Death has been represented since time began - from Egyptian death masks to present day diamond skulls – all revere a very important event in all our lives. The 17th and 18th Century were rather macabre in their memorials using skulls, skeletons and skull and crossbones in jewellery which would be worn by the immediate family of the bereaved during the official mourning period.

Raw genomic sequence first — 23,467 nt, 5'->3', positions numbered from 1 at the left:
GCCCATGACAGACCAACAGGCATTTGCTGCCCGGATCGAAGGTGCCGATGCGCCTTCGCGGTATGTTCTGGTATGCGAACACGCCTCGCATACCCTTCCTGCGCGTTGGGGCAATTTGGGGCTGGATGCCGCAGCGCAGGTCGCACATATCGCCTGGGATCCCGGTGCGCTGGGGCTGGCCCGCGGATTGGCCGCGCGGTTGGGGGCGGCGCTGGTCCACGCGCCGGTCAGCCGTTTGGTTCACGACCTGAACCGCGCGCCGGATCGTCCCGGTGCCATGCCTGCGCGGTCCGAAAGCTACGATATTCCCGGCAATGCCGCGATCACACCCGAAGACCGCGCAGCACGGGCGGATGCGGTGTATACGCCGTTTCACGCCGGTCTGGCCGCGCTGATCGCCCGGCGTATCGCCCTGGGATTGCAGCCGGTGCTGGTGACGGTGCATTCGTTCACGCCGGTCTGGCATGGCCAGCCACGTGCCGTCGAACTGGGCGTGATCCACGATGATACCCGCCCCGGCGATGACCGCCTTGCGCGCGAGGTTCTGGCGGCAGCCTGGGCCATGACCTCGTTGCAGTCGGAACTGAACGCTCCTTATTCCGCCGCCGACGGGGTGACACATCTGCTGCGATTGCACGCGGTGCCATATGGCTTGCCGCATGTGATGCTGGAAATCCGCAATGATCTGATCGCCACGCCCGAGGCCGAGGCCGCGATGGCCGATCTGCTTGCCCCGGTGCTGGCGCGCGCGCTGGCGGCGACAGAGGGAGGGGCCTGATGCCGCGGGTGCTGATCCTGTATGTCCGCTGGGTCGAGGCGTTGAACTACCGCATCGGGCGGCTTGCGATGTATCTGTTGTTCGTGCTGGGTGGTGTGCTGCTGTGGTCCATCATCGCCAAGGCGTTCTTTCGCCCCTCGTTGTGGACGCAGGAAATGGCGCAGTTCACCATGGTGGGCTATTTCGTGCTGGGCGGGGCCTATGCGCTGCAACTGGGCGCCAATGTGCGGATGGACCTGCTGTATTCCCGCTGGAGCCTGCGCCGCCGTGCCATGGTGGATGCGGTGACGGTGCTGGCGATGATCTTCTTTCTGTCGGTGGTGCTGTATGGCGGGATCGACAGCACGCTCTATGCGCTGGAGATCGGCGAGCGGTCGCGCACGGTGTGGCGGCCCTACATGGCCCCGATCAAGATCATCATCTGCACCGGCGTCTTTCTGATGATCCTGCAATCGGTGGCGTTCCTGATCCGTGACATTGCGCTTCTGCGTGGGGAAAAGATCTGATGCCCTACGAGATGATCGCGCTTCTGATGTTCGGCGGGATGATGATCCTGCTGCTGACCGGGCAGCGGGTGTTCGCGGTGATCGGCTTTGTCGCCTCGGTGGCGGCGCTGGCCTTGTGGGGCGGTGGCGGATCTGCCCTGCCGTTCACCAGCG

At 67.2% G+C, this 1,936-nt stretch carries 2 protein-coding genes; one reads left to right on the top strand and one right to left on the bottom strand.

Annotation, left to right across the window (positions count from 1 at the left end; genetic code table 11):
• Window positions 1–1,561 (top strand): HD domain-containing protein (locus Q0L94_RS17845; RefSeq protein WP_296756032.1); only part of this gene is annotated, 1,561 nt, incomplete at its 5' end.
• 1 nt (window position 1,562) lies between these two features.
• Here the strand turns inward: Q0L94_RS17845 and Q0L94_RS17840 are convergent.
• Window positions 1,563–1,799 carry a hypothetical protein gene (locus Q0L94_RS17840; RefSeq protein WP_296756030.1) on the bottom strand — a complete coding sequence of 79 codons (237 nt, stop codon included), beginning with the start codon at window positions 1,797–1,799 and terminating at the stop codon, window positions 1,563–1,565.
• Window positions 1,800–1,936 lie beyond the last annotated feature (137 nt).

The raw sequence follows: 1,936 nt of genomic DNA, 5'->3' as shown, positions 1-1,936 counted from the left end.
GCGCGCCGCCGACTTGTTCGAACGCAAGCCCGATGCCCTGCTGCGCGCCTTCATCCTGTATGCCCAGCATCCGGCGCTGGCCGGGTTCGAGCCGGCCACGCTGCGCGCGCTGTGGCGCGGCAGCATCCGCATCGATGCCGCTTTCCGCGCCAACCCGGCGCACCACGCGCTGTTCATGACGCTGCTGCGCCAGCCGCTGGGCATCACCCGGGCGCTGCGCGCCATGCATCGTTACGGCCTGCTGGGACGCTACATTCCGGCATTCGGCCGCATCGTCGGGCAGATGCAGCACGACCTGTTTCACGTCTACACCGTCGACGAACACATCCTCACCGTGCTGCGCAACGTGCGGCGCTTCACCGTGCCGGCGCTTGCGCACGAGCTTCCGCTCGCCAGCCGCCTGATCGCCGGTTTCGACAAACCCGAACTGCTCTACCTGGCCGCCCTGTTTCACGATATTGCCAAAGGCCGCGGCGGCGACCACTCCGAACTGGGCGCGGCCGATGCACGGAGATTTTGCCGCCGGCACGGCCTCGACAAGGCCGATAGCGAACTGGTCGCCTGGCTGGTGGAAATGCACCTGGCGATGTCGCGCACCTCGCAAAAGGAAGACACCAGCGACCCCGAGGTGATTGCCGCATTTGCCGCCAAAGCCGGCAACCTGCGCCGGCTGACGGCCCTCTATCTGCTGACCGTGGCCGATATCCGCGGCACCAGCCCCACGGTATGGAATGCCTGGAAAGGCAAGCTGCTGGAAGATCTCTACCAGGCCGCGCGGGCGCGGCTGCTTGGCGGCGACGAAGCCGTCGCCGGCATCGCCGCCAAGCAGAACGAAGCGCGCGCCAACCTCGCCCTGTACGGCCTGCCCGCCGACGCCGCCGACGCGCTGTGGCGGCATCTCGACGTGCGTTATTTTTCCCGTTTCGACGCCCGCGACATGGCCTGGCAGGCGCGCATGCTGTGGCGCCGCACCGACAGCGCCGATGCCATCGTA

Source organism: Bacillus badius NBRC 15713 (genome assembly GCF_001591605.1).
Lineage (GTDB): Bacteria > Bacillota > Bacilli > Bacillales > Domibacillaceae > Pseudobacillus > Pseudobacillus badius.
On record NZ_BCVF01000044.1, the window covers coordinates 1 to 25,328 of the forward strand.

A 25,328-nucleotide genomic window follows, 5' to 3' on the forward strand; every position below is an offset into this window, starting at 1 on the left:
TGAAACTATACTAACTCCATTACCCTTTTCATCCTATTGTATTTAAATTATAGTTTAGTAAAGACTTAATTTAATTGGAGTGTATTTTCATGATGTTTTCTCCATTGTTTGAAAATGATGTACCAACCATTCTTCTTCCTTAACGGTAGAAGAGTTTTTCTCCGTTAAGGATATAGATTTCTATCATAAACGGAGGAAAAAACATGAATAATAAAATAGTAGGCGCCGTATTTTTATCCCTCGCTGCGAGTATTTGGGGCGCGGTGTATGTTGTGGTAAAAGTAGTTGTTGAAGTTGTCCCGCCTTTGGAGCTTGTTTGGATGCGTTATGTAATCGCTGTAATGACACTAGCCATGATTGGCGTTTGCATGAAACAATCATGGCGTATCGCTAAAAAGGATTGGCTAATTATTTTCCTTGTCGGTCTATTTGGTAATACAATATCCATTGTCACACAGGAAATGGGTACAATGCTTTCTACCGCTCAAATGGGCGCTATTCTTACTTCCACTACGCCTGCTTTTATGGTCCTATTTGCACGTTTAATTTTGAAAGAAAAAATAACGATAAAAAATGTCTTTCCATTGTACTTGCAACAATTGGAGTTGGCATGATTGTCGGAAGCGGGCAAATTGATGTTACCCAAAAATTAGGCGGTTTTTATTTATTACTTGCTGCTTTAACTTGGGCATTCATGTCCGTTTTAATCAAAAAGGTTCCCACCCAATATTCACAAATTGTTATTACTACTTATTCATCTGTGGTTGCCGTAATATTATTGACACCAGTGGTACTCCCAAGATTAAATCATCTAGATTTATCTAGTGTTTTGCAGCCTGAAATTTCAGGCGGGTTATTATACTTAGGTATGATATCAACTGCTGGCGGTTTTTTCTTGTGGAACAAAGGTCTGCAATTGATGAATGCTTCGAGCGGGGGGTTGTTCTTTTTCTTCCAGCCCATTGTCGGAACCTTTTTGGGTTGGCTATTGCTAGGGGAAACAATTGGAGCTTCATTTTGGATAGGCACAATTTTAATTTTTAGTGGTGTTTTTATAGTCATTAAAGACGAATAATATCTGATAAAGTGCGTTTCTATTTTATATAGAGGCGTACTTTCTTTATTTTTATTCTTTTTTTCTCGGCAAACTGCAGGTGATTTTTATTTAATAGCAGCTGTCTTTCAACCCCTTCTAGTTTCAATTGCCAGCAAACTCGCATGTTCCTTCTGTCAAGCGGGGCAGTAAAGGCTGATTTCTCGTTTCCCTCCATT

Later in the 18th Century, rings in gold with names and death date were made for all the family in black enamel if the person was married or white if they were unmarried. The ring could sometime be set with gems or foiled backed paste and were treasured by the family.
Sepia pictures showing urns and weeping relatives, were made into rings, pendants and clasps, occasionally embellished with a sentimental saying such as‘ Children Weep, Heaven Rejoices’. or “ Not lost but gone before”
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